I cannot recall ever winning anything, much less something of any value. Imagine my surprise when I answered a trivia question on my company’s website and won a set of DVDs. I regularly scan our internal Bank of America website to stay abreast of company and economic news, and I read a news item about our sponsoring the Ken Burns series, The Roosevelts: An Intimate History premiering on PBS September 14. The series “chronicles the lives of Theodore, Franklin and Eleanor Roosevelt, three members of the most prominent and influential family in American politics. It is the first time in a major documentary television series that their individual stories have been interwoven into a single narrative.”
Off to the side of the news item was a trivia question about the Roosevelts, and employees were invited to submit answers. Four winners are randomly selected daily from those who answer the question correctly. I knew I had the right answer, but figured it was a long shot that I’d be one of the four. Surprise! The very next day I got an email notifying me I was a winner.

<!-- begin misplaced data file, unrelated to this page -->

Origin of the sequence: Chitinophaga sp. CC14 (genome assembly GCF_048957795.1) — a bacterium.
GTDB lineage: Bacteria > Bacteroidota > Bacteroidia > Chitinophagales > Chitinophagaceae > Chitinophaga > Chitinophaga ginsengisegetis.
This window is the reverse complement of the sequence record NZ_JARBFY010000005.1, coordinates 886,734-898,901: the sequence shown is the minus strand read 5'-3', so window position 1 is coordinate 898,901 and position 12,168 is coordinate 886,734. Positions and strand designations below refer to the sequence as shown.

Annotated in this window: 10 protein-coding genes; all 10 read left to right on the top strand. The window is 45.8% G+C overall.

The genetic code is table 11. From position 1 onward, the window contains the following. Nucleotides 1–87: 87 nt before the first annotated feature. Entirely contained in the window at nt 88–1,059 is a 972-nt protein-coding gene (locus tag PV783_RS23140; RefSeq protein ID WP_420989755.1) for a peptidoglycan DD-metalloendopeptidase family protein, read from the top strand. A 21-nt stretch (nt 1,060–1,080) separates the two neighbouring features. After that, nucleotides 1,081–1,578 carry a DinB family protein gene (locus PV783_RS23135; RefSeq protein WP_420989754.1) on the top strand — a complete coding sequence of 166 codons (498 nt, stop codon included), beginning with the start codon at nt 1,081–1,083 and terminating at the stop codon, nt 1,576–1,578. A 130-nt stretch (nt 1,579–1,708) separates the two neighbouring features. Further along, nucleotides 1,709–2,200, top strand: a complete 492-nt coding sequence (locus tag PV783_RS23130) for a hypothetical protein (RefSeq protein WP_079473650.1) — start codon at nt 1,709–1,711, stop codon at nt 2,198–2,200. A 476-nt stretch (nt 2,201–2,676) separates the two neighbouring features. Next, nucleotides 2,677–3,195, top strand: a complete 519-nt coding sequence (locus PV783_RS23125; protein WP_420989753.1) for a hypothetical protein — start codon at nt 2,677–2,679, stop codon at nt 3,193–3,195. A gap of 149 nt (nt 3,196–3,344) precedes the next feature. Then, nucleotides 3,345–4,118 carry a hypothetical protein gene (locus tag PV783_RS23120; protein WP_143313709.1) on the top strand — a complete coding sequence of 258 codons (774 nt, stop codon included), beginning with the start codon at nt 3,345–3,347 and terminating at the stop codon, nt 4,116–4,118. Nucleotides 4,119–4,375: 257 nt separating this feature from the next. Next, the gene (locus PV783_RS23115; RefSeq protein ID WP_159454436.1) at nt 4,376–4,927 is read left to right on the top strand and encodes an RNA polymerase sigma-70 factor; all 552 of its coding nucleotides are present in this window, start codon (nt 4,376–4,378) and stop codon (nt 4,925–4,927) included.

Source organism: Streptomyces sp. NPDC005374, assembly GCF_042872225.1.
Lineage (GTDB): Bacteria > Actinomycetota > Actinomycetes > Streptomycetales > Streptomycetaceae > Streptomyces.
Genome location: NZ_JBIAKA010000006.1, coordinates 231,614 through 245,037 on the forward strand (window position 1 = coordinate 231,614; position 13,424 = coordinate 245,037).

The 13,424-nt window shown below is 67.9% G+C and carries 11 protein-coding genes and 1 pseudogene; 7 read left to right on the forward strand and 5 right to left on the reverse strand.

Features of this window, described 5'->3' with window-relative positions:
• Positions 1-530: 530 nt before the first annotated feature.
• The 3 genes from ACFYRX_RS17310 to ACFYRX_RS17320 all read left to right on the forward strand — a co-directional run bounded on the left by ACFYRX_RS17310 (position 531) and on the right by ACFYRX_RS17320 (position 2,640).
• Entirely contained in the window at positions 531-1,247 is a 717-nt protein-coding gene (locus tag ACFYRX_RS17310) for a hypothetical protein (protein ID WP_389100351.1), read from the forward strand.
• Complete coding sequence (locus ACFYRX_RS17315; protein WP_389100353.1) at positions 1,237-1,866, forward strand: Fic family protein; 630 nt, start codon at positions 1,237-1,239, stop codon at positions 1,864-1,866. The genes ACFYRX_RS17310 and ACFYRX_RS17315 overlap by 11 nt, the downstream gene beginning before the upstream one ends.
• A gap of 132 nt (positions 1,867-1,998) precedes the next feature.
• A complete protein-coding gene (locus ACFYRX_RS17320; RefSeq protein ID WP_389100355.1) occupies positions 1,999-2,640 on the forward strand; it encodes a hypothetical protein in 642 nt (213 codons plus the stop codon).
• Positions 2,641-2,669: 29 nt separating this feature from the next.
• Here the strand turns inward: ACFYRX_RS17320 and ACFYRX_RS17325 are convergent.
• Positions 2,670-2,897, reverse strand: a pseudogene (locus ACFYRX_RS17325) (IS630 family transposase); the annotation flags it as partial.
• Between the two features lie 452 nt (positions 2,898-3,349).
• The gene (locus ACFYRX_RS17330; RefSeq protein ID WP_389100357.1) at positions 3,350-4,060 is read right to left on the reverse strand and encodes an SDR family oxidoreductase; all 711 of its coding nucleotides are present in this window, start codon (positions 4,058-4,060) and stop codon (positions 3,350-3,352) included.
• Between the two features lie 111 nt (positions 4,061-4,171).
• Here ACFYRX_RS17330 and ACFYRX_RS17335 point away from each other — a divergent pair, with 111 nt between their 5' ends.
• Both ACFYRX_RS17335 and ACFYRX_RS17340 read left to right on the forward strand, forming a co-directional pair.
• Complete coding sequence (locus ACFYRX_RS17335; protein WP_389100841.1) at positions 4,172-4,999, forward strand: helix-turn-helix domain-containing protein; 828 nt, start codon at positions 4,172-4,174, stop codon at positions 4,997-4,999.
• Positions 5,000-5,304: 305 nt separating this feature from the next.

And, you ask, “What bit of trivia did you pull out of your brain to win?” The answer is, the Rough Riders. As in the game of Jeopardy, can you guess the question? It was, “What volunteer militia group did Teddy Roosevelt lead during the Spanish American War?”
I am pretty sure I have to give my husband credit for that answer popping into my head. He is a big history buff, and since he retired, the Military channel and the History channel are always showing at our house. If he’s not watching something about WWII, he’s watching stories about the old West. In keeping with that interest, he occasionally drags me…I mean takes me…to the Booth Western Art Museum in Cartersville, Georgia. I refer to it as the Cowboy Museum, and I may have picked up the Rough Rider tidbit on one of our recent visits when I stumbled across someone dressed up as Teddy Roosevelt, giving a lecture.
Historical facts aren’t always easy to find in my brain’s filing system, and I must admit that several of my file drawers regularly get stuck. Fortunately, I can always turn to my husband, who has ready access to his well organized history file cabinet with drawers dedicated to WWII, WWI, the Viet Nam War, the Wild West, you name it. He relies on me, though, to pull open the drawer for dinner plans, play tickets, and travel plans, as he seems to have misplaced the key to that one. I’d say we have a winning combination.